My journey at Carta is coming to an end. I’m thankful to have been part of the mission to Create More Owners:
Employees sit on the debt stack of a firm, while owners sit on the equity stack... But what if issuing equity were as easy as paying payroll? Could we make ownership as ubiquitous as salaries?
These were questions Carta co-founder & ceo Henry Ward asked—because he saw the world differently than most. At the end of 2018, I wasn’t sure if I agreed with him, but I couldn’t ignore him. He was challenging the status quo.
I was intrigued, and did more diligence on Carta before deciding to join.
The Road to Carta
In late 2017, Andrew Parker (formerly of Spark Capital) wrote about the company:
eShares is announcing a rebrand today. The company is now called Carta… And when I think of the mission of the company most broadly and concisely: we map asset ownership.
Carta was mapping a route through the financial services industry, with Wall Street as its final destination. Its aim was to rebuild the infrastructure of Capital Markets. And the company was making progress at breakneck speed—like a Tesla in “Ludicrous Mode”.
This sounded like a worthwhile journey, with exhilarating twists and turns. Carta would definitely not be on cruise control, and I wanted to help steer.
My on-ramp with Carta started with 2 days in Salt Lake City, onboarding and volunteering with my new hire cohort. We took our seats and strapped ourselves in for the ride.
My first week wrapped up with a “Company Day” walk from our SF office to South Park — the birthplace of Twitter and currently a focal point for many prominent VC firms. Given Carta’s ambitions, it was fitting that our SF office was steps away from the biggest names in Venture Capital.
If Carta outgrew our SF office, we would need to find a new location of equal significance. That would happen just a few months down the road.
Carta has amazing team members in Rio de Janeiro spanning Engineering, Support, and Implementations. The team members in Rio are a crucial part of Carta’s operations, and are the most enthusiastic participants in company-wide Hackathons.
As in other parts of South America, the culture in Rio is warm & welcoming. And despite the distance, Rio’s timezone aligns well for collaboration with SF & NYC.
We drive on the same side of the road.
Moving Up in SF
Carta outgrew the SF office in SoMa and moved to the Financial District in June 2019.
The new Carta HQ is across the street from the former SF Curb Exchange, and is literally looking down on a stock exchange built for a prior era. The location was appropriate for a company with long-term aspirations to replace stock markets.
Through a common investor, Carta was introduced to a talented team that was seeking to be acqui-hired. We moved quickly on the opportunity.
On October 15th we hired 51 former Kik employees to open our first office in Canada.
I traveled to Waterloo five times in four months to support the deal, both pre- and post-close. In that time, I became familiar with the 60 mile (100km) car ride from Toronto Pearson Airport—the most arduous part of the journey.
We began 2020 in Salt Lake City with the Sales & Marketing team. This kick-off coincided with our broader alignment into Business Units, each led by a top-level “trifecta” of Business, Product, and Engineering.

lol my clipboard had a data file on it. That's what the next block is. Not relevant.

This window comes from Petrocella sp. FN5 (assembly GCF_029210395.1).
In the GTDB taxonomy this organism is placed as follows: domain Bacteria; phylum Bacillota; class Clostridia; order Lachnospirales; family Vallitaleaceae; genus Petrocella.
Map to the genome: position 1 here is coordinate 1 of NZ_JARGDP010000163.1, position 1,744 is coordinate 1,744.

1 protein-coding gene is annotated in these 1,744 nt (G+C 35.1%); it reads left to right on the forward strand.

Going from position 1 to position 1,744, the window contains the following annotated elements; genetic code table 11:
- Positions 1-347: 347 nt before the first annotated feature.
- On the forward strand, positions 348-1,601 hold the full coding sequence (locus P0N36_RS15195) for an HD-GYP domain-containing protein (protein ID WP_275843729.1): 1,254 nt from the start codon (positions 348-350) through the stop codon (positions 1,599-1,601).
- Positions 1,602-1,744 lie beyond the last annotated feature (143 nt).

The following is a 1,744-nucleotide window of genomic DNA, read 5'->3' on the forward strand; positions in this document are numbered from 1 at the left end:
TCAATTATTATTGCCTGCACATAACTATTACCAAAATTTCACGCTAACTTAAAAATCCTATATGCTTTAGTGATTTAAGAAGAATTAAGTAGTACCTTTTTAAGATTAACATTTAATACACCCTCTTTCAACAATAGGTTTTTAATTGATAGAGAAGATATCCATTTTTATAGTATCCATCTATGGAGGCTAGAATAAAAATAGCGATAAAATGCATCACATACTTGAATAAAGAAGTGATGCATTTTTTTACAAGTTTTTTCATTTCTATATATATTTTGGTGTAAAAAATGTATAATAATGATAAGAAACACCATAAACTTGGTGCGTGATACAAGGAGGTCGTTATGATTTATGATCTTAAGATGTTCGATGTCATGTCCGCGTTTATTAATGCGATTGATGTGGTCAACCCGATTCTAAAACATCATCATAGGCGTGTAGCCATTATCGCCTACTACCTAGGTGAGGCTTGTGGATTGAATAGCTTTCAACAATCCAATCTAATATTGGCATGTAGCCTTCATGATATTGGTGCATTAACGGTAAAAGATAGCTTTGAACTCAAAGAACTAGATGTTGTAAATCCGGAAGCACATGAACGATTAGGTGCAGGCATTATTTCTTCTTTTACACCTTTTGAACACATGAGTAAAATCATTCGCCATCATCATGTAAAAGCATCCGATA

In Q1, our Product & Engineering team continued improving Carta’s flagship product with updates to drafting & issuing securities, enhancements to the exercise ledger, and better control of capitalization table (“Cap Table”) access.
I’m proud of what the team delivered from our roadmap.
Carta was born in Silicon Valley, but will grow up in NYC. In February 2020, we moved into the 81st floor of One World Trade Center. Our team enjoyed these views for about a month. By March, the Coronavirus pandemic dictated the need for social distancing.
I planned to visit NYC the week of March 16 to interview candidates, but decided to cancel my trip. That same week, Mayor Bill de Blasio ordered restrictions on restaurants, cafes, bars, and other establishments where citizens normally congregate on NYC streets.
The Coronavirus pandemic is affecting businesses from Wall Street to Main Street. In response, the U.S. Federal Government has passed legislation to assist struggling businesses, including the Coronavirus Aid, Relief, and Economic Security (CARES) Act. It is one of many actions the government is taking to keep stability and liquidity in the financial system.
We hosted tech-focused events at our offices in Waterloo, San Francisco, Palo Alto, and Rio. Some of the groups we’ve hosted at Carta: SF Python Meetup, Silicon Valley Python Meetup, Waterloo Data Science & Data Engineering Meetup, WomenHack
Gatherings like these are now on pause because of the Coronavirus pandemic, but I know these events will resume in time (when it’s safe to meet in-person).
My Next Chapter
Due to the Coronavirus-induced downturn, Carta is separating with 161 of its team members. I am among them.
Last year, Andrew Parker announced he was leaving Spark Capital in his blog “Next Chapter”. When I chatted with him, Andrew said he planned to keep a wide aperture for identifying his next endeavor. I intend to do the same.
Carta was my first exposure to working in Financial Services. I’ve learned about finance, equity, and capital markets. I’ll bring this experience with me — even after Carta has faded from my rearview mirror.
And I’m proud to be on the Cap Table.